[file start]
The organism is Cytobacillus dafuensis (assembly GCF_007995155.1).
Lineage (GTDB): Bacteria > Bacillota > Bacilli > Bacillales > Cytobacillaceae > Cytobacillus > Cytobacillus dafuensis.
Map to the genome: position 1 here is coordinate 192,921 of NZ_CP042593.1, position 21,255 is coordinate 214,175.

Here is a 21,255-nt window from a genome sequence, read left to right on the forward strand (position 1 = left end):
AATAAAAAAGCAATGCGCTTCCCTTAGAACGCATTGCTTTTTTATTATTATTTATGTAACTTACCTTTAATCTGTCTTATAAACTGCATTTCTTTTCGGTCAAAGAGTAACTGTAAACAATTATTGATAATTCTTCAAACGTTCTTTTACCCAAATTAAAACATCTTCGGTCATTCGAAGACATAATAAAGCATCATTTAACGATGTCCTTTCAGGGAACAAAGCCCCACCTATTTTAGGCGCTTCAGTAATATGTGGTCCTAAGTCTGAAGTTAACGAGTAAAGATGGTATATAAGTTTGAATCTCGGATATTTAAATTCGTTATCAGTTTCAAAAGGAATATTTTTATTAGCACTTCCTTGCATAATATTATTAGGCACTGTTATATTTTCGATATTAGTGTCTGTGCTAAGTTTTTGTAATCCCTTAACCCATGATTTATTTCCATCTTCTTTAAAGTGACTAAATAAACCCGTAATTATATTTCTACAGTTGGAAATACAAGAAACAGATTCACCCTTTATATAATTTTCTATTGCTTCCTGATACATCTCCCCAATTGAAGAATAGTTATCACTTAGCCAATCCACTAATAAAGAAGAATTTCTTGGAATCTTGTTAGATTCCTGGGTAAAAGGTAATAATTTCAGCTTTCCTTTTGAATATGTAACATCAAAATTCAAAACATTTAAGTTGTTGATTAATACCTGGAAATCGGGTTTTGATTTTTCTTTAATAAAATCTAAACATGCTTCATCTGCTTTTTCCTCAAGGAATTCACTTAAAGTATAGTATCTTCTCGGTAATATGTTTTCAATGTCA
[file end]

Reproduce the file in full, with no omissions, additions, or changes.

The organism is Cytobacillus dafuensis (assembly GCF_007995155.1).
Lineage (GTDB): Bacteria > Bacillota > Bacilli > Bacillales > Cytobacillaceae > Cytobacillus > Cytobacillus dafuensis.
Map to the genome: position 1 here is coordinate 192,921 of NZ_CP042593.1, position 21,255 is coordinate 214,175.

Here is a 21,255-nt window from a genome sequence, read left to right on the forward strand (position 1 = left end):
AATAAAAAAGCAATGCGCTTCCCTTAGAACGCATTGCTTTTTTATTATTATTTATGTAACTTACCTTTAATCTGTCTTATAAACTGCATTTCTTTTCGGTCAAAGAGTAACTGTAAACAATTATTGATAATTCTTCAAACGTTCTTTTACCCAAATTAAAACATCTTCGGTCATTCGAAGACATAATAAAGCATCATTTAACGATGTCCTTTCAGGGAACAAAGCCCCACCTATTTTAGGCGCTTCAGTAATATGTGGTCCTAAGTCTGAAGTTAACGAGTAAAGATGGTATATAAGTTTGAATCTCGGATATTTAAATTCGTTATCAGTTTCAAAAGGAATATTTTTATTAGCACTTCCTTGCATAATATTATTAGGCACTGTTATATTTTCGATATTAGTGTCTGTGCTAAGTTTTTGTAATCCCTTAACCCATGATTTATTTCCATCTTCTTTAAAGTGACTAAATAAACCCGTAATTATATTTCTACAGTTGGAAATACAAGAAACAGATTCACCCTTTATATAATTTTCTATTGCTTCCTGATACATCTCCCCAATTGAAGAATAGTTATCACTTAGCCAATCCACTAATAAAGAAGAATTTCTTGGAATCTTGTTAGATTCCTGGGTAAAAGGTAATAATTTCAGCTTTCCTTTTGAATATGTAACATCAAAATTCAAAACATTTAAGTTGTTGATTAATACCTGGAAATCGGGTTTTGATTTTTCTTTAATAAAATCTAAACATGCTTCATCTGCTTTTTCCTCAAGGAATTCACTTAAAGTATAGTATCTTCTCGGTAATATGTTTTCAATGTCA